Stanislaw Lem, the science fiction writer behind the movie "Solaris" starring George Clooney, has died at age 84.
The world-renowned author died of heart failure in a hospital in Krakow, Poland on Monday, March 27, according to published reports. He had been struggling with heart disease and was in the hospital to treat circulatory problems.
Of his books, which have sold more than 27 million copies worldwide, his best-known works are "The Cyberiad" -- stories told from a fictional mechanical world ruled by robots -- and "Solaris." The latter was previously made into a film by Russian director Andrei Tarkovsky in 1984 before Steven Soderbergh's adaptation in 2002 starring Clooney.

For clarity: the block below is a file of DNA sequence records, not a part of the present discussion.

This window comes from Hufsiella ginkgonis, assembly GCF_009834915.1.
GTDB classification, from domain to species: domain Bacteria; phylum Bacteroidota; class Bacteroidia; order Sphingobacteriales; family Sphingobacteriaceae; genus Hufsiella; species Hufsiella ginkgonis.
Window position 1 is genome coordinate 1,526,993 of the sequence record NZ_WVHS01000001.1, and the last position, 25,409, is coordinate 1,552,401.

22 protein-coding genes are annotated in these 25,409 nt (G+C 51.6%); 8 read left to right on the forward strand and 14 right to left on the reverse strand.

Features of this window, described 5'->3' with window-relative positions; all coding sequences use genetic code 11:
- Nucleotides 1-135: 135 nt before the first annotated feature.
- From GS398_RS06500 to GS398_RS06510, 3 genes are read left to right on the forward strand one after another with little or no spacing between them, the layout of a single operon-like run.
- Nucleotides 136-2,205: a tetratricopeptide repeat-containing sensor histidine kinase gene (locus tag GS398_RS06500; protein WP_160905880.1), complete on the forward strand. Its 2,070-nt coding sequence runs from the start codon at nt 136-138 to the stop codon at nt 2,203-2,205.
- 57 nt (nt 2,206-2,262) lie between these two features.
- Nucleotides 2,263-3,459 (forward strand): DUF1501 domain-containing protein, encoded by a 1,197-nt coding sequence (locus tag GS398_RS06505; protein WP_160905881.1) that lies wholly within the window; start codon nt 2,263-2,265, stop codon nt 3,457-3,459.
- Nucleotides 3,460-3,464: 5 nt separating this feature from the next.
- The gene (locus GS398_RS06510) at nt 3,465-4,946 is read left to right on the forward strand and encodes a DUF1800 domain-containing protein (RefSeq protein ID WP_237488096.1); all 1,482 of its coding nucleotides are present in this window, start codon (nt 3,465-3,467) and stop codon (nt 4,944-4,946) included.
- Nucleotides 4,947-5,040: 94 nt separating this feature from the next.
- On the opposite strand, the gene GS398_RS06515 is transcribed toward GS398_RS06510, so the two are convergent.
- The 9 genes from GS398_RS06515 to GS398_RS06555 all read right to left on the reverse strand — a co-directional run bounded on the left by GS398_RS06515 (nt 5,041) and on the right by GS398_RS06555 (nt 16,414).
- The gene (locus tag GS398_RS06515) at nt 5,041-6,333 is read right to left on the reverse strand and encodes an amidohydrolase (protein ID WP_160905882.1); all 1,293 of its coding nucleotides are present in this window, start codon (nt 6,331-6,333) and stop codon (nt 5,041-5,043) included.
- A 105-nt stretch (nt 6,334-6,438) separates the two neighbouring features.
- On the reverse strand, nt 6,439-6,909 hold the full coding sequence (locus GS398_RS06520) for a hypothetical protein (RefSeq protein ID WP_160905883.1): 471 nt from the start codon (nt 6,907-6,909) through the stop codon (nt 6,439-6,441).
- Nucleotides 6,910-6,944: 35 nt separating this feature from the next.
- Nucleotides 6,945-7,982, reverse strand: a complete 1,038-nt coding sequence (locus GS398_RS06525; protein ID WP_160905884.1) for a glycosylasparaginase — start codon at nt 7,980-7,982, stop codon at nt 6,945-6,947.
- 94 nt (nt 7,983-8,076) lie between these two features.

Lem was born in Lvov, Poland in 1921 and studied medicine before World War II. Because of communism, his first novel "Hospital of Transfiguration" was censored for eight years until freedom of speech was earned after the "Polish October" popular uprising.
His other works include "The Investigation," "Eden," "Return from the Stars," "The Invincible," "His Master's Voice," "The Star Diaries," "The Futurological Congress," "Tales of Prix the Pilot," "Summa Technologiae," "Katar" and "Observations on the Spot."
He is survived by his wife, Dr. Barbara Lesniak, and son Tomasz.Copyright © 2015, The Baltimore Sun